FTX’s Financial Struggles: Accumulating $53,000 Per Hour in Bankruptcy Fees

FTX Financial Turbulence

In the three-month period concluding on 31 October, FTX, the now-defunct crypto exchange, has been grappling with substantial legal expenses, depleting about $53,000 per hour on bankruptcy lawyers and advisers.

The latest compensation filings, covering 5 December to 16 December, lay bare the financial strain, revealing that bankruptcy lawyers accumulated a staggering $118.1 million between 1 August and 31 October.

This expenditure translates to a daily outflow of $1.3 million or an hourly burn rate of $53,300 over the course of 92 days.

The largest share of this financial burden falls on management consulting firm Alvarez and Marshall, which submitted a bill of $35.8 million for its services during the three months.

FTXs Financial Struggles Accumulating 53000 Per Hour in Bankruptcy Fees

Following closely is the global law firm Sullivan & Cromwell, which charged $31.8 million, averaging an hourly rate of $1,230.


Contributions to the Escalating Costs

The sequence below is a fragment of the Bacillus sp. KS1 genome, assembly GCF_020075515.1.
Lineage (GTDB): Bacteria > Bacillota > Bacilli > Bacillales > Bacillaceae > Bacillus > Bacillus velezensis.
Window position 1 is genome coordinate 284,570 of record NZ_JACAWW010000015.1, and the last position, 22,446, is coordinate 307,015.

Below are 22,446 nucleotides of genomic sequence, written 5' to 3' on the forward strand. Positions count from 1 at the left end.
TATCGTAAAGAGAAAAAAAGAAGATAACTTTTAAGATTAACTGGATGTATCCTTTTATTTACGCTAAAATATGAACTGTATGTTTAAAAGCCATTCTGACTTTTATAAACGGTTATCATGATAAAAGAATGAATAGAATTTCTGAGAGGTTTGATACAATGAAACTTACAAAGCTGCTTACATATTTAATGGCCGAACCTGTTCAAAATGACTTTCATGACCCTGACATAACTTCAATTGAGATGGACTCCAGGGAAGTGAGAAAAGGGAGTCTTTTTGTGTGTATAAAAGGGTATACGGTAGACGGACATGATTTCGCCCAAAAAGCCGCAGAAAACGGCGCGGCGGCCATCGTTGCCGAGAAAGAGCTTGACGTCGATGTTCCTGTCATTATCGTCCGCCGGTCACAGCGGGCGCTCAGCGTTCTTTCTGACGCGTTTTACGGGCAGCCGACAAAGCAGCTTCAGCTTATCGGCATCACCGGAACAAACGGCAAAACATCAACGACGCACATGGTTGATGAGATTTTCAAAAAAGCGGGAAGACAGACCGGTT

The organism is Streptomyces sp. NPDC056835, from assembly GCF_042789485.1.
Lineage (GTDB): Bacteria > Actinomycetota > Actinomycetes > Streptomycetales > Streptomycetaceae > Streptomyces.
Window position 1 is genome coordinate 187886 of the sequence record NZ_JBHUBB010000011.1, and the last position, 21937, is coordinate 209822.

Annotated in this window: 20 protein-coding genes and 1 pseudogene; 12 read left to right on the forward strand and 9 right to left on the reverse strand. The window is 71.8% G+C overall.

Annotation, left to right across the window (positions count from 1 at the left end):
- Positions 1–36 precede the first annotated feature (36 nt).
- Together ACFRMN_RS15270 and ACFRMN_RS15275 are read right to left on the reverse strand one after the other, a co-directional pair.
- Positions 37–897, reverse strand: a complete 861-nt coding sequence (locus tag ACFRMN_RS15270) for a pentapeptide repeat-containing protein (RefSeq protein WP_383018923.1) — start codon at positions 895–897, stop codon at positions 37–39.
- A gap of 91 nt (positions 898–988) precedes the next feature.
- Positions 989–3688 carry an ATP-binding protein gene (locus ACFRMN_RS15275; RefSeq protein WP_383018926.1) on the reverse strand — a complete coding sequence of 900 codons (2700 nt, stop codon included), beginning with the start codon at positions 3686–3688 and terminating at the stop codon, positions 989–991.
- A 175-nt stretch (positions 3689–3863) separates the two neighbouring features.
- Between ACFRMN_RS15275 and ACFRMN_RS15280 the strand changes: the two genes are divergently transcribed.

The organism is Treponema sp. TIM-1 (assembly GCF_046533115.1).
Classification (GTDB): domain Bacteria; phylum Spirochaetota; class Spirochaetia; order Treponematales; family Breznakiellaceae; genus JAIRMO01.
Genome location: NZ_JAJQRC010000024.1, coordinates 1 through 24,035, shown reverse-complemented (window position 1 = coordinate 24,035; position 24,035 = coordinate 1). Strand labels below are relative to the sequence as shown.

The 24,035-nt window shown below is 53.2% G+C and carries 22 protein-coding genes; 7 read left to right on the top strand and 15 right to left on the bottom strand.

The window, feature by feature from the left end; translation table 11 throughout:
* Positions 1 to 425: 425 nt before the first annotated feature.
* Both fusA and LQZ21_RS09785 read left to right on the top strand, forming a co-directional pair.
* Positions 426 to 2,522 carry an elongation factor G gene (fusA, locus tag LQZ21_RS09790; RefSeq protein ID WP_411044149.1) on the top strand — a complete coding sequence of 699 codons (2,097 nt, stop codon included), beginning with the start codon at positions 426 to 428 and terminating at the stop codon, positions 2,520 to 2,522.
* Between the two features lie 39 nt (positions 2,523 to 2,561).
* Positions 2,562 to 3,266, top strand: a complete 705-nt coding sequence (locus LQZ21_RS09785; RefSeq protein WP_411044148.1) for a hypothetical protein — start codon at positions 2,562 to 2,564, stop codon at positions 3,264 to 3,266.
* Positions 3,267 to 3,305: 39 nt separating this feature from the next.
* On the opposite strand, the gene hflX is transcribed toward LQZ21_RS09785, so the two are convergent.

AlixPartners, a global consulting firm, contributed to the escalating costs, invoicing $13.3 million for professional services related to forensic investigations.

Quinn Emanuel Urquhart & Sullivan added to the tally with a charge of $10.4 million.

Several smaller advisory firms collectively billed over $26.8 million.

FTX Creditor

A pseudonymous FTX creditor’s insights, shared in a 17 December post on X (formerly known as Twitter), suggest that the total legal fees is fully paid since the onset of the FTX bankruptcy case amount to approximately $350 million.

In contrast, a 5 December report from court-appointed fee examiner Katherine Stadler raised alarm bells, identifying “significant areas of concern” with billings submitted by larger advisory firms.

This includes Sullivan & Cromwell and Alvarez & Marshall, among others, during the period from 1 May to 31 June.

As stated in the report:

“The Fee Examiner identified apparently top-heavy staffing, apparently excessive meeting attendance, fees related to non-working travel time, and various technical and procedural deficiencies with respect to some time entries (including vague and lumped entries),”

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